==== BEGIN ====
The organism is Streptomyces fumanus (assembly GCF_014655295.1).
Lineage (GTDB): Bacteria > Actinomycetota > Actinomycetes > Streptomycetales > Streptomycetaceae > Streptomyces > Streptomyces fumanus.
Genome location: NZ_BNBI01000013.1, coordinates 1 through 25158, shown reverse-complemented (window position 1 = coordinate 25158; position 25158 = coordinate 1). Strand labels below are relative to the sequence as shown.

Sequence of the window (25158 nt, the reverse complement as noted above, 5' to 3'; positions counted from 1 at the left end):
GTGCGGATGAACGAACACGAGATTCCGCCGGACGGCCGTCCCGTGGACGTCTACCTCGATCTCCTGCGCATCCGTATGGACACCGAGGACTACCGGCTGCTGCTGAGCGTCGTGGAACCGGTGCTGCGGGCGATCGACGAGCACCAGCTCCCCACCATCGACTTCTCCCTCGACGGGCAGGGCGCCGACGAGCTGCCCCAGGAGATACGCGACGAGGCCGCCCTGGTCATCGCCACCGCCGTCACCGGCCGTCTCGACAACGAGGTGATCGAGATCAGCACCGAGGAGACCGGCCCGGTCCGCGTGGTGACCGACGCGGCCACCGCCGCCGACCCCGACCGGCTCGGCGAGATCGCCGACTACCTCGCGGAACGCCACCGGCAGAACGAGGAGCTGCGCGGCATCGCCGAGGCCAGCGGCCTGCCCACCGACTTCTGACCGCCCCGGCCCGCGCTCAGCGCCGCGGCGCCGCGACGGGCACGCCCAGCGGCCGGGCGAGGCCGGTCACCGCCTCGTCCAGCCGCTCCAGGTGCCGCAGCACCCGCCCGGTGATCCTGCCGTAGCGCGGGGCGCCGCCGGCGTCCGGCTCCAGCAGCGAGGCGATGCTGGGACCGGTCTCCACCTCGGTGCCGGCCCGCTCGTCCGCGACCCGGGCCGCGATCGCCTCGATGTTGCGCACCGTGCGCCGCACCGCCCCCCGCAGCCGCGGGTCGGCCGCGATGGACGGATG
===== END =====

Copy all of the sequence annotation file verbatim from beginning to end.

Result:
The organism is Streptomyces fumanus (assembly GCF_014655295.1).
Lineage (GTDB): Bacteria > Actinomycetota > Actinomycetes > Streptomycetales > Streptomycetaceae > Streptomyces > Streptomyces fumanus.
Genome location: NZ_BNBI01000013.1, coordinates 1 through 25158, shown reverse-complemented (window position 1 = coordinate 25158; position 25158 = coordinate 1). Strand labels below are relative to the sequence as shown.

Sequence of the window (25158 nt, the reverse complement as noted above, 5' to 3'; positions counted from 1 at the left end):
GTGCGGATGAACGAACACGAGATTCCGCCGGACGGCCGTCCCGTGGACGTCTACCTCGATCTCCTGCGCATCCGTATGGACACCGAGGACTACCGGCTGCTGCTGAGCGTCGTGGAACCGGTGCTGCGGGCGATCGACGAGCACCAGCTCCCCACCATCGACTTCTCCCTCGACGGGCAGGGCGCCGACGAGCTGCCCCAGGAGATACGCGACGAGGCCGCCCTGGTCATCGCCACCGCCGTCACCGGCCGTCTCGACAACGAGGTGATCGAGATCAGCACCGAGGAGACCGGCCCGGTCCGCGTGGTGACCGACGCGGCCACCGCCGCCGACCCCGACCGGCTCGGCGAGATCGCCGACTACCTCGCGGAACGCCACCGGCAGAACGAGGAGCTGCGCGGCATCGCCGAGGCCAGCGGCCTGCCCACCGACTTCTGACCGCCCCGGCCCGCGCTCAGCGCCGCGGCGCCGCGACGGGCACGCCCAGCGGCCGGGCGAGGCCGGTCACCGCCTCGTCCAGCCGCTCCAGGTGCCGCAGCACCCGCCCGGTGATCCTGCCGTAGCGCGGGGCGCCGCCGGCGTCCGGCTCCAGCAGCGAGGCGATGCTGGGACCGGTCTCCACCTCGGTGCCGGCCCGCTCGTCCGCGACCCGGGCCGCGATCGCCTCGATGTTGCGCACCGTGCGCCGCACCGCCCCCCGCAGCCGCGGGTCGGCCGCGATGGACGGATG